The secret to succession planting is to sow little and often. In fact, this is the key to a continual and abundant supply of fresh veggies and the best way to avoid a glut.

What does it mean to plant successionally?

Sow a small batch of seeds of the same (or similar) type in intervals. So, a handful of seeds every few weeks instead of loads of seeds all at once. If you’re a family of 2 or 3 or even 5 it’s difficult, if not impossible, to eat all the lettuces that could possibly grow from a single package of seeds if sown all at once — even if you ate them with every meal! Planting successionally guarantees a regular supply of your favorite short season crops.

Which short season crops to grow?

Some of the most promising short season vegetables include leaf lettuces, baby greens (mesclun mixes or chef’s choice mixes), head lettuces, cilantro, arugula, salad turnips, and beets. These are all excellent choices when you’re experimenting with succession planting.

It’s also possible to grow varieties with slightly longer growing seasons like bush beans, zucchini, carrots, escarole, endives, baby melons, and peas successionally depending on the length of your growing season. The goal with these crops is to plant at least two rounds a season with the first planting in spring and the second in mid summer.

How many seeds to sow with each planting?

The number of plants to grow at any one time depends on your eating habits, the space you have on hand, and the days to maturity for each particular variety.

To gain a clearer understanding, keep an inventory of the amount of vegetables you eat each week. For instance, if you’re eating approximately 5 heads of lettuce a week use this number as your guide to get started and plan to sow 5 to 10 seeds every 7 days to ensure a regular harvest. (Always sow a few extra seeds in case some seeds don’t germinate or are eaten by birds or slugs.)

Are there any simple rules of thumb or tricks to make succession planting easy?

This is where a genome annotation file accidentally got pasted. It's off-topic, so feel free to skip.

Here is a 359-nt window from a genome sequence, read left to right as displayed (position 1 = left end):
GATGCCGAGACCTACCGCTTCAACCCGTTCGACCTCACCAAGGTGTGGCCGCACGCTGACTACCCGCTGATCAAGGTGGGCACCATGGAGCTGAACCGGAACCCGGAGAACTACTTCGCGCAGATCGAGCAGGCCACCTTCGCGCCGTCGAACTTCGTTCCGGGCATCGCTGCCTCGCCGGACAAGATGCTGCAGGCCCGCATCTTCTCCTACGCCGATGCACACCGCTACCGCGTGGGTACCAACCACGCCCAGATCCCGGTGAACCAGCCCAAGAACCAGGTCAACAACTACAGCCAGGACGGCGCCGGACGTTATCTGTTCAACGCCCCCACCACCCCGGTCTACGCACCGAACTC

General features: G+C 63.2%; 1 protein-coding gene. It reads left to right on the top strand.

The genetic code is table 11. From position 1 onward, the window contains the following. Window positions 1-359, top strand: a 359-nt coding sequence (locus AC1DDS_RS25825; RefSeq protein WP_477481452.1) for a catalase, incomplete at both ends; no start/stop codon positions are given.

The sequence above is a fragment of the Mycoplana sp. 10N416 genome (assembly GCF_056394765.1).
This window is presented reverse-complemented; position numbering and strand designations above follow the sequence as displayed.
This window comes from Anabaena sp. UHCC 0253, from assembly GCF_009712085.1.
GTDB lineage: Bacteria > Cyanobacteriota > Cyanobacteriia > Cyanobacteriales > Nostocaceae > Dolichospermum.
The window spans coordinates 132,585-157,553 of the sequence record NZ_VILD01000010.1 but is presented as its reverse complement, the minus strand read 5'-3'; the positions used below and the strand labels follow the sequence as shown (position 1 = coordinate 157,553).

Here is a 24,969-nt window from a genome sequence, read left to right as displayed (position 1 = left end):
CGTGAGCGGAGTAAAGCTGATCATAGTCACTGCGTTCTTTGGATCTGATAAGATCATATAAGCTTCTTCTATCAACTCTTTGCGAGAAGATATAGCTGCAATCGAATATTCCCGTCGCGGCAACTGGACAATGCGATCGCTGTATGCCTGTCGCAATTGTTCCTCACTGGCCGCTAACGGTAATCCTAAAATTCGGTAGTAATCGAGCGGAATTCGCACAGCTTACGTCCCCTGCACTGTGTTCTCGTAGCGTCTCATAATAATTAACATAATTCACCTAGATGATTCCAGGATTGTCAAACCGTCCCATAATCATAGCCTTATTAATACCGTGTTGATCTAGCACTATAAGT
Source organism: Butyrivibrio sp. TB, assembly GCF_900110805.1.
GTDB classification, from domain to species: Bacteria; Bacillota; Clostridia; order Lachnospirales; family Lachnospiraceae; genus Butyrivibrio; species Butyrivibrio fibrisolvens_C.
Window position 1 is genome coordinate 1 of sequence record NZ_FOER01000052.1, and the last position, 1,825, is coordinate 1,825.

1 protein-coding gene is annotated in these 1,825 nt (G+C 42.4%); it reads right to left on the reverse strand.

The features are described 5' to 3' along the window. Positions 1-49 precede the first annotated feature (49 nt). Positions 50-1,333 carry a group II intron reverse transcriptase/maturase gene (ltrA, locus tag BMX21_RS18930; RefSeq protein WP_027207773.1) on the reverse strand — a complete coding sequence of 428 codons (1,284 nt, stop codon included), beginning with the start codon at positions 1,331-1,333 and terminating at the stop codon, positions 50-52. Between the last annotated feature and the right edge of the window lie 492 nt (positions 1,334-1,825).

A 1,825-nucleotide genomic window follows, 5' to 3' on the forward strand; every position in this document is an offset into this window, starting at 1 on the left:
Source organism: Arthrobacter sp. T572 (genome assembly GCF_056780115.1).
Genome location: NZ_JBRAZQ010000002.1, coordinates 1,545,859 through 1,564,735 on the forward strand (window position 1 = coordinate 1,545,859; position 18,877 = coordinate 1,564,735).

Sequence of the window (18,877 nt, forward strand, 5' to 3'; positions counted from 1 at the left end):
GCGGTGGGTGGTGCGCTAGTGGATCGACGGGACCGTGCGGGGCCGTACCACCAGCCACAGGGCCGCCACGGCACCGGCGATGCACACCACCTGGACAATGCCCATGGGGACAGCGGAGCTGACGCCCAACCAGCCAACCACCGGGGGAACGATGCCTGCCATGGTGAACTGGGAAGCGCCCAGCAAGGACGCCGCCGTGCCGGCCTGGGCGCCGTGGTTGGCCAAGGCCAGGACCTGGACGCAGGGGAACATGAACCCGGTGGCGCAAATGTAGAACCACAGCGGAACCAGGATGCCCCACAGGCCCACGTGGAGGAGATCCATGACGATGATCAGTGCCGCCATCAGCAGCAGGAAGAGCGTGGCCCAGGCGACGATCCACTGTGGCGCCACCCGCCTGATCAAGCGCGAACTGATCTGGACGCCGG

Yes. You know it’s time to sow a fresh batch of seeds when you see true leaves form on your seedlings. This basic rule of thumb takes the guess work out of when to plant.

That said, do whatever makes it easiest for you. Plan to sow seeds every Sunday or the 1st and 3rd weekends of each month. Set up a system that works for you so it’s doable and enjoyable.

What other tricks help optimize garden space and time while ensuring a regular harvest?

Try tucking in successional crops between plants with longer growing seasons like tomatoes, sunflowers, and winter squash. Grow greens under cucumbers vining up an A-frame trellis, plant radishes along the edges of beds, and plan ahead so as one crop comes out another can go in.

It also helps to rotate crops and to know your frost dates so you can back calculate when to plant based on the first expected freeze. Be prepared to throw in cool season crops as you get closer to your first freeze date and don’t forget to plant a final round of carrots while soil temperatures are still warm. Your carrots will sweeten up with freezing temperatures but need warmer soil temperatures to germinate.

Other articles you might enjoy:

Transplanting Seedlings Vs. Direct Sowing Seeds

Container Garden Carrots From Seed To Plate

How to Grow More Vegetables With Less Space

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